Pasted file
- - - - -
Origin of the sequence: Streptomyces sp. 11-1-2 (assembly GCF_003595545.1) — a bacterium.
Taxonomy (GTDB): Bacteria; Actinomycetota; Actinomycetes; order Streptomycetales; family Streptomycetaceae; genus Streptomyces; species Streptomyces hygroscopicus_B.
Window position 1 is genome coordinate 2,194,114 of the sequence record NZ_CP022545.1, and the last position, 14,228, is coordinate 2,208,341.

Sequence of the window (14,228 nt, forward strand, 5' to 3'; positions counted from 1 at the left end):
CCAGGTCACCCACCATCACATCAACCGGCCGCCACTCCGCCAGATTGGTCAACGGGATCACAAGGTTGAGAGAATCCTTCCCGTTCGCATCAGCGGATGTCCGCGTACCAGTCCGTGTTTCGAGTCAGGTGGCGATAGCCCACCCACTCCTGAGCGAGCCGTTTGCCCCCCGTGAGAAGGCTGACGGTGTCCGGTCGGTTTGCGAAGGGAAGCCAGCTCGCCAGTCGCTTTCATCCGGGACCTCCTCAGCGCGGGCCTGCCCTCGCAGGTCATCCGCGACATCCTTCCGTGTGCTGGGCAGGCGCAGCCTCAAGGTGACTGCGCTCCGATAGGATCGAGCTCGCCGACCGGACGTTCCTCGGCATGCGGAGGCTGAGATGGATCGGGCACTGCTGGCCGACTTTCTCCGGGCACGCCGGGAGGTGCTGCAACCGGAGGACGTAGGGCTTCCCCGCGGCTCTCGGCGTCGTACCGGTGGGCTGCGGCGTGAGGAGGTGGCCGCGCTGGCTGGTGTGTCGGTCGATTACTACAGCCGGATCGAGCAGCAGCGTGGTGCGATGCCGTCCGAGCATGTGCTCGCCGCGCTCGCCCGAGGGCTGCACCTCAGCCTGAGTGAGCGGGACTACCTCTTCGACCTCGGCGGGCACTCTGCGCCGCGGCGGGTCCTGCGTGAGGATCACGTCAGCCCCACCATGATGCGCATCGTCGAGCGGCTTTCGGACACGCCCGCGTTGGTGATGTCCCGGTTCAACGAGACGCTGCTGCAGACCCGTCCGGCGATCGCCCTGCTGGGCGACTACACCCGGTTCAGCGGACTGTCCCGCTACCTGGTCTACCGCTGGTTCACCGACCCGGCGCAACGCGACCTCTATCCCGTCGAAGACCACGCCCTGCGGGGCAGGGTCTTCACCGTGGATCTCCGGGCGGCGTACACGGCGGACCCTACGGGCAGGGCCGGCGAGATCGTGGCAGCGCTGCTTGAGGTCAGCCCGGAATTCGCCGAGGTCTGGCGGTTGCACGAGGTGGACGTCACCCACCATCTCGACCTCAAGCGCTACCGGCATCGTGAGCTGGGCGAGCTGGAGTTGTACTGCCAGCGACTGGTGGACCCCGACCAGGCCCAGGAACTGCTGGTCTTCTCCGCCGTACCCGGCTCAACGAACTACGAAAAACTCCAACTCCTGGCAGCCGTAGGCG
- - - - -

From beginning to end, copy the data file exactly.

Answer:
Origin of the sequence: Streptomyces sp. 11-1-2 (assembly GCF_003595545.1) — a bacterium.
Taxonomy (GTDB): Bacteria; Actinomycetota; Actinomycetes; order Streptomycetales; family Streptomycetaceae; genus Streptomyces; species Streptomyces hygroscopicus_B.
Window position 1 is genome coordinate 2,194,114 of the sequence record NZ_CP022545.1, and the last position, 14,228, is coordinate 2,208,341.

Sequence of the window (14,228 nt, forward strand, 5' to 3'; positions counted from 1 at the left end):
CCAGGTCACCCACCATCACATCAACCGGCCGCCACTCCGCCAGATTGGTCAACGGGATCACAAGGTTGAGAGAATCCTTCCCGTTCGCATCAGCGGATGTCCGCGTACCAGTCCGTGTTTCGAGTCAGGTGGCGATAGCCCACCCACTCCTGAGCGAGCCGTTTGCCCCCCGTGAGAAGGCTGACGGTGTCCGGTCGGTTTGCGAAGGGAAGCCAGCTCGCCAGTCGCTTTCATCCGGGACCTCCTCAGCGCGGGCCTGCCCTCGCAGGTCATCCGCGACATCCTTCCGTGTGCTGGGCAGGCGCAGCCTCAAGGTGACTGCGCTCCGATAGGATCGAGCTCGCCGACCGGACGTTCCTCGGCATGCGGAGGCTGAGATGGATCGGGCACTGCTGGCCGACTTTCTCCGGGCACGCCGGGAGGTGCTGCAACCGGAGGACGTAGGGCTTCCCCGCGGCTCTCGGCGTCGTACCGGTGGGCTGCGGCGTGAGGAGGTGGCCGCGCTGGCTGGTGTGTCGGTCGATTACTACAGCCGGATCGAGCAGCAGCGTGGTGCGATGCCGTCCGAGCATGTGCTCGCCGCGCTCGCCCGAGGGCTGCACCTCAGCCTGAGTGAGCGGGACTACCTCTTCGACCTCGGCGGGCACTCTGCGCCGCGGCGGGTCCTGCGTGAGGATCACGTCAGCCCCACCATGATGCGCATCGTCGAGCGGCTTTCGGACACGCCCGCGTTGGTGATGTCCCGGTTCAACGAGACGCTGCTGCAGACCCGTCCGGCGATCGCCCTGCTGGGCGACTACACCCGGTTCAGCGGACTGTCCCGCTACCTGGTCTACCGCTGGTTCACCGACCCGGCGCAACGCGACCTCTATCCCGTCGAAGACCACGCCCTGCGGGGCAGGGTCTTCACCGTGGATCTCCGGGCGGCGTACACGGCGGACCCTACGGGCAGGGCCGGCGAGATCGTGGCAGCGCTGCTTGAGGTCAGCCCGGAATTCGCCGAGGTCTGGCGGTTGCACGAGGTGGACGTCACCCACCATCTCGACCTCAAGCGCTACCGGCATCGTGAGCTGGGCGAGCTGGAGTTGTACTGCCAGCGACTGGTGGACCCCGACCAGGCCCAGGAACTGCTGGTCTTCTCCGCCGTACCCGGCTCAACGAACTACGAAAAACTCCAACTCCTGGCAGCCGTAGGCG